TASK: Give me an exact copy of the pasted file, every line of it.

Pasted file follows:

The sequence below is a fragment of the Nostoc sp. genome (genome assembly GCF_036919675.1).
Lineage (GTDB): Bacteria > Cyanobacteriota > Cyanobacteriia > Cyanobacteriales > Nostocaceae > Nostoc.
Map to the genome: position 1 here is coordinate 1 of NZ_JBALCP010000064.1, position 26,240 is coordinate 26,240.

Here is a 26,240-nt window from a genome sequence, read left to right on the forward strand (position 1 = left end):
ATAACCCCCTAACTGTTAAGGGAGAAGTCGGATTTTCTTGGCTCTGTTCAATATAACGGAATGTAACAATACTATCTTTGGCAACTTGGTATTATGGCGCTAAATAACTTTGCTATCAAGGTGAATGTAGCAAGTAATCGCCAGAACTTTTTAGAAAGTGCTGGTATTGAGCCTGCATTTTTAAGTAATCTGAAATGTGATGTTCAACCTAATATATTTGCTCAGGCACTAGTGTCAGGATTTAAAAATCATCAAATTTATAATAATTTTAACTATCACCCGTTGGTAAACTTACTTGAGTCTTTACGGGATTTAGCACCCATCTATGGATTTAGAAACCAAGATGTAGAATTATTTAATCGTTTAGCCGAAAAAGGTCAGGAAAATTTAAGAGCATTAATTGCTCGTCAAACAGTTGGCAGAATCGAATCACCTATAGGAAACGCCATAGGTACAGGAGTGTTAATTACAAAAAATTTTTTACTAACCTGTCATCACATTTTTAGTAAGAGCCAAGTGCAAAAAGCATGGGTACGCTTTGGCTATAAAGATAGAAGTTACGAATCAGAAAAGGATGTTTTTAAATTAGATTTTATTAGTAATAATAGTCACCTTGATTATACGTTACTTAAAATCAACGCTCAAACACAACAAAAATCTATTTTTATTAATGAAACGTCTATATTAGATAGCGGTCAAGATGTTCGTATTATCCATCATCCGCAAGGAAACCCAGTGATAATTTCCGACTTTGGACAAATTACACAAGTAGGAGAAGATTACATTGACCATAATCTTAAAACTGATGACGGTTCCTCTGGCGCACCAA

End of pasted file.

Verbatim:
The sequence below is a fragment of the Nostoc sp. genome (genome assembly GCF_036919675.1).
Lineage (GTDB): Bacteria > Cyanobacteriota > Cyanobacteriia > Cyanobacteriales > Nostocaceae > Nostoc.
Map to the genome: position 1 here is coordinate 1 of NZ_JBALCP010000064.1, position 26,240 is coordinate 26,240.

Here is a 26,240-nt window from a genome sequence, read left to right on the forward strand (position 1 = left end):
ATAACCCCCTAACTGTTAAGGGAGAAGTCGGATTTTCTTGGCTCTGTTCAATATAACGGAATGTAACAATACTATCTTTGGCAACTTGGTATTATGGCGCTAAATAACTTTGCTATCAAGGTGAATGTAGCAAGTAATCGCCAGAACTTTTTAGAAAGTGCTGGTATTGAGCCTGCATTTTTAAGTAATCTGAAATGTGATGTTCAACCTAATATATTTGCTCAGGCACTAGTGTCAGGATTTAAAAATCATCAAATTTATAATAATTTTAACTATCACCCGTTGGTAAACTTACTTGAGTCTTTACGGGATTTAGCACCCATCTATGGATTTAGAAACCAAGATGTAGAATTATTTAATCGTTTAGCCGAAAAAGGTCAGGAAAATTTAAGAGCATTAATTGCTCGTCAAACAGTTGGCAGAATCGAATCACCTATAGGAAACGCCATAGGTACAGGAGTGTTAATTACAAAAAATTTTTTACTAACCTGTCATCACATTTTTAGTAAGAGCCAAGTGCAAAAAGCATGGGTACGCTTTGGCTATAAAGATAGAAGTTACGAATCAGAAAAGGATGTTTTTAAATTAGATTTTATTAGTAATAATAGTCACCTTGATTATACGTTACTTAAAATCAACGCTCAAACACAACAAAAATCTATTTTTATTAATGAAACGTCTATATTAGATAGCGGTCAAGATGTTCGTATTATCCATCATCCGCAAGGAAACCCAGTGATAATTTCCGACTTTGGACAAATTACACAAGTAGGAGAAGATTACATTGACCATAATCTTAAAACTGATGACGGTTCCTCTGGCGCACCAA